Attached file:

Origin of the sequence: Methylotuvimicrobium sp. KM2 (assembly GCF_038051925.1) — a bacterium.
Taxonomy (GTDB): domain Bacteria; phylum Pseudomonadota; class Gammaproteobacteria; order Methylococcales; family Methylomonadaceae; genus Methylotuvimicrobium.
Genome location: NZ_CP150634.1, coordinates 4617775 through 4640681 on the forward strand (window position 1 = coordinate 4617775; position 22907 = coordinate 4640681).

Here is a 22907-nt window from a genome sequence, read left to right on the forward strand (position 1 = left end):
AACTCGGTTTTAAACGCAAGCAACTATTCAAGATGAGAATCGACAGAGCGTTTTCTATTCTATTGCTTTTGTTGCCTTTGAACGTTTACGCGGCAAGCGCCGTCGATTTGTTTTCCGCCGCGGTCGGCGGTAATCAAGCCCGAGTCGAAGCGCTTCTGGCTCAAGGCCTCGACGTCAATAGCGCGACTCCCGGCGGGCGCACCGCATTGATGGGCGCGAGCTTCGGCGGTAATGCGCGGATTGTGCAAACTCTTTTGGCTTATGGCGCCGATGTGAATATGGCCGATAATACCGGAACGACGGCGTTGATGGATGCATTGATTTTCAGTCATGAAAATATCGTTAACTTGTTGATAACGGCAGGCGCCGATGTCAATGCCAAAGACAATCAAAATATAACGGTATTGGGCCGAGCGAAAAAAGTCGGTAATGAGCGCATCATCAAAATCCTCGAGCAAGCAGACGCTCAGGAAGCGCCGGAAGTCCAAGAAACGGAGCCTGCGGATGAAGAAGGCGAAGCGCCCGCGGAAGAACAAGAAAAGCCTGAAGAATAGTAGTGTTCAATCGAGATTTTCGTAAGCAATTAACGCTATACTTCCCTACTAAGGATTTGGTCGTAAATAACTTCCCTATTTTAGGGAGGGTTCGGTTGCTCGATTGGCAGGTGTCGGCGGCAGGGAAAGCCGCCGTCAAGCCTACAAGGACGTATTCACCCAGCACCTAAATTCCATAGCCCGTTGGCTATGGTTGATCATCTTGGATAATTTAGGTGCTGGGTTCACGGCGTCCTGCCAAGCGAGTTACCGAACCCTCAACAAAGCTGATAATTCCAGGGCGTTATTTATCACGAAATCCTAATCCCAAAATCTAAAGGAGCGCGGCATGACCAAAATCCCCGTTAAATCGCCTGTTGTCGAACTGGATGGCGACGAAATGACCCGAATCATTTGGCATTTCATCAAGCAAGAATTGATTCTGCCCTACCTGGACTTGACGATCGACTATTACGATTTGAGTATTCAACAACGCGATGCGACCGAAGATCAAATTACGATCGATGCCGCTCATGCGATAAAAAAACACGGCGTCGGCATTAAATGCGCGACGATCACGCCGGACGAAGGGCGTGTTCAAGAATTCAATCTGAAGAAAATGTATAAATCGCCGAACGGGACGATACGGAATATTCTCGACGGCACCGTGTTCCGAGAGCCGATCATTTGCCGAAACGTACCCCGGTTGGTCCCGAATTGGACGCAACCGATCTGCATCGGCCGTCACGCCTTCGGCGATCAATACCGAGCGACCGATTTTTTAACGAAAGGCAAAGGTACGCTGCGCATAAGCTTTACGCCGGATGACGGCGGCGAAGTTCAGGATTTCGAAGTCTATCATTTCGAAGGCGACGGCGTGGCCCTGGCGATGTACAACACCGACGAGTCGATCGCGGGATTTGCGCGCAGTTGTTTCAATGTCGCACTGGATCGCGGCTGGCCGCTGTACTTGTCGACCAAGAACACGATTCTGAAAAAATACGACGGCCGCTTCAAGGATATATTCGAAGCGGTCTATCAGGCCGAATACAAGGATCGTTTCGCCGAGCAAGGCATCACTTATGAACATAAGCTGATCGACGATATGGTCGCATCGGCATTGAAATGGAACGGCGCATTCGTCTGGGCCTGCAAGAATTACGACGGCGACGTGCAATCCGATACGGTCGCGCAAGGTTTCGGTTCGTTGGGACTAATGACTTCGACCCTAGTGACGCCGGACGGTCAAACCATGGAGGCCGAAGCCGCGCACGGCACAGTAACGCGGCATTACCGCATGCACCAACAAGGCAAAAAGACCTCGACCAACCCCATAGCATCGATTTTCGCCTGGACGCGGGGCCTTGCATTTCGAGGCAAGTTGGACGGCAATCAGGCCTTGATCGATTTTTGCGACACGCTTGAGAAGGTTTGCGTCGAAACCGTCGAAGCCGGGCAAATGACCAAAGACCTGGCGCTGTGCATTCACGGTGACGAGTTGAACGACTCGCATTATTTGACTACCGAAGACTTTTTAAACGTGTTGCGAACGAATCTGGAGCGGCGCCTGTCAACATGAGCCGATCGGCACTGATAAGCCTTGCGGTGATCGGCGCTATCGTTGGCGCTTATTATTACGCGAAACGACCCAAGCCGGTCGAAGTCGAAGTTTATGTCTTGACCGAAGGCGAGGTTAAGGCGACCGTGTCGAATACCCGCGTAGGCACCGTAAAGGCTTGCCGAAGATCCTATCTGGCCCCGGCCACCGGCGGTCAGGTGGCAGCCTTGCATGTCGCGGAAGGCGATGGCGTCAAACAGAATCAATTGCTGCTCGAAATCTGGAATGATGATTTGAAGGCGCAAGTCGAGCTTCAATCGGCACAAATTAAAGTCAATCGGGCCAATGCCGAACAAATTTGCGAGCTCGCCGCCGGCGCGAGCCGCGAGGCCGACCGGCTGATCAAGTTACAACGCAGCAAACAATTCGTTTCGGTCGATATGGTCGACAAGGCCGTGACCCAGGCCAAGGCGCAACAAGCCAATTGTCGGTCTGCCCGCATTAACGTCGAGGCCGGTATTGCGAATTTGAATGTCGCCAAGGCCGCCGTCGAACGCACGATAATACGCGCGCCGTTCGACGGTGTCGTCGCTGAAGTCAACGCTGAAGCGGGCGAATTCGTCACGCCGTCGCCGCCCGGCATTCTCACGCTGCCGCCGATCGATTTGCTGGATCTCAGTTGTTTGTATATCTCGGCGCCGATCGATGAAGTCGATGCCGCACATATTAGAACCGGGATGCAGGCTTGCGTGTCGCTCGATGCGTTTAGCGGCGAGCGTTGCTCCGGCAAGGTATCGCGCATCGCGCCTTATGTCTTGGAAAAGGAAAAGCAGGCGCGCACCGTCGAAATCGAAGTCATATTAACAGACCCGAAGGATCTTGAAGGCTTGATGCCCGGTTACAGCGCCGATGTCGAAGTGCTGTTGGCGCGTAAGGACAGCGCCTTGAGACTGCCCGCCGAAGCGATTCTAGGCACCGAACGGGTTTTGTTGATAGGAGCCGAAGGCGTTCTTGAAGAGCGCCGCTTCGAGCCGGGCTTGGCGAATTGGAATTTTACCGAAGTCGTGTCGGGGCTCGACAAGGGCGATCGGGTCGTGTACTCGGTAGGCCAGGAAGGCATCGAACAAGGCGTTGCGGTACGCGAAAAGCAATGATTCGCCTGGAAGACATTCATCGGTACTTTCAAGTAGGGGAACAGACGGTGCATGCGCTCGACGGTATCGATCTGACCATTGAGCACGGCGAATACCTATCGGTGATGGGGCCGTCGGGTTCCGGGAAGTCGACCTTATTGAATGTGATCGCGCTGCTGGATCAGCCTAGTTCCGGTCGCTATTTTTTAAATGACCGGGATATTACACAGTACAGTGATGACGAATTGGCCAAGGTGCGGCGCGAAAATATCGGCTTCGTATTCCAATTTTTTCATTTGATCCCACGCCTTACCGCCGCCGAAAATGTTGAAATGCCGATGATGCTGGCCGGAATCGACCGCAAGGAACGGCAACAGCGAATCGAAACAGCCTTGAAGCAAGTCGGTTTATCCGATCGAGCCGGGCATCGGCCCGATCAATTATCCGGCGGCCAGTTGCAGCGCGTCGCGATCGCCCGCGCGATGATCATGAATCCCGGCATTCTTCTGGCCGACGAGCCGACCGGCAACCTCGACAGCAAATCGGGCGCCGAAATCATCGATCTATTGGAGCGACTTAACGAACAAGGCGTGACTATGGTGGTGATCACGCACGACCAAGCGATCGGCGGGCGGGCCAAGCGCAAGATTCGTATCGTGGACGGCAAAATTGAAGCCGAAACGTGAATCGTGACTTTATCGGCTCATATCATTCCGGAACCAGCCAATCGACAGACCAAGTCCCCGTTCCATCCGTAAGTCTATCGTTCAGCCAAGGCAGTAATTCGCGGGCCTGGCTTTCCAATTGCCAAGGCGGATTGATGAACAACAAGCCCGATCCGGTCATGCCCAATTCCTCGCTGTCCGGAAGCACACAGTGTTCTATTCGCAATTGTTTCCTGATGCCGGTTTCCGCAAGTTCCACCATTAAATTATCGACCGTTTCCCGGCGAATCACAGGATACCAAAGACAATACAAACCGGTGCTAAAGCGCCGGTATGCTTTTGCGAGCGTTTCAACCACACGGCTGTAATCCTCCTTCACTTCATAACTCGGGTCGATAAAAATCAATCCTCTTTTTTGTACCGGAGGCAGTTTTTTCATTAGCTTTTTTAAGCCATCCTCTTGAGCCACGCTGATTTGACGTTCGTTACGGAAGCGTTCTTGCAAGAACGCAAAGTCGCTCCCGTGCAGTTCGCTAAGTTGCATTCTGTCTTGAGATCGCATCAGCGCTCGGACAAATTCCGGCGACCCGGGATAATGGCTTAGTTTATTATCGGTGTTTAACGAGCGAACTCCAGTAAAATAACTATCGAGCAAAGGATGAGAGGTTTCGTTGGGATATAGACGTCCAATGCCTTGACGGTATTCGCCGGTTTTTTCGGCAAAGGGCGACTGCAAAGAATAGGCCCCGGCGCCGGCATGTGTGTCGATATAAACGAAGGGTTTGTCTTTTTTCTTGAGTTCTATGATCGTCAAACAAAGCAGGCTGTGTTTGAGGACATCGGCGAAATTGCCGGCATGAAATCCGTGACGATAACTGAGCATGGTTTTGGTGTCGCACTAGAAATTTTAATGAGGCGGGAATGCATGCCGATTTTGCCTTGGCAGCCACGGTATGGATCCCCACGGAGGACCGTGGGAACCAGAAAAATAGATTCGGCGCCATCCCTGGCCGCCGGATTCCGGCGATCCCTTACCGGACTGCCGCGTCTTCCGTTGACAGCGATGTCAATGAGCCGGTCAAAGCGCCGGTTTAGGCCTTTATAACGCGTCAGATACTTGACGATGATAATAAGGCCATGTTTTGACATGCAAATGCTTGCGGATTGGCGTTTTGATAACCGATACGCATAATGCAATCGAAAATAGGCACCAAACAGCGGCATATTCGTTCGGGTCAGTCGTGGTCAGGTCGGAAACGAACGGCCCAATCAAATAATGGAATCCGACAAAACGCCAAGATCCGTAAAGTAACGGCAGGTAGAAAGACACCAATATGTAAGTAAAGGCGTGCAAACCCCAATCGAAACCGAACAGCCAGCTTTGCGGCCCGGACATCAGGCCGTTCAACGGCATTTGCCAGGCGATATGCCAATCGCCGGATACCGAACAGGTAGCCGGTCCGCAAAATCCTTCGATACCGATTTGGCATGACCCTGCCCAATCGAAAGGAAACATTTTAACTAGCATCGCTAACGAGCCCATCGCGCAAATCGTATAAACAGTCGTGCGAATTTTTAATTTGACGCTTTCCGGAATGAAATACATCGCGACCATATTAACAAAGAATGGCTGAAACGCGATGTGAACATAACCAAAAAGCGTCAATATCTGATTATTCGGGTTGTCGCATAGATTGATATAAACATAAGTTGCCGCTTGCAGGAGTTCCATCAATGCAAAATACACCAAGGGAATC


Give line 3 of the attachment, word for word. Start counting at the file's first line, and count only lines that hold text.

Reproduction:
Genome location: NZ_CP150634.1, coordinates 4617775 through 4640681 on the forward strand (window position 1 = coordinate 4617775; position 22907 = coordinate 4640681).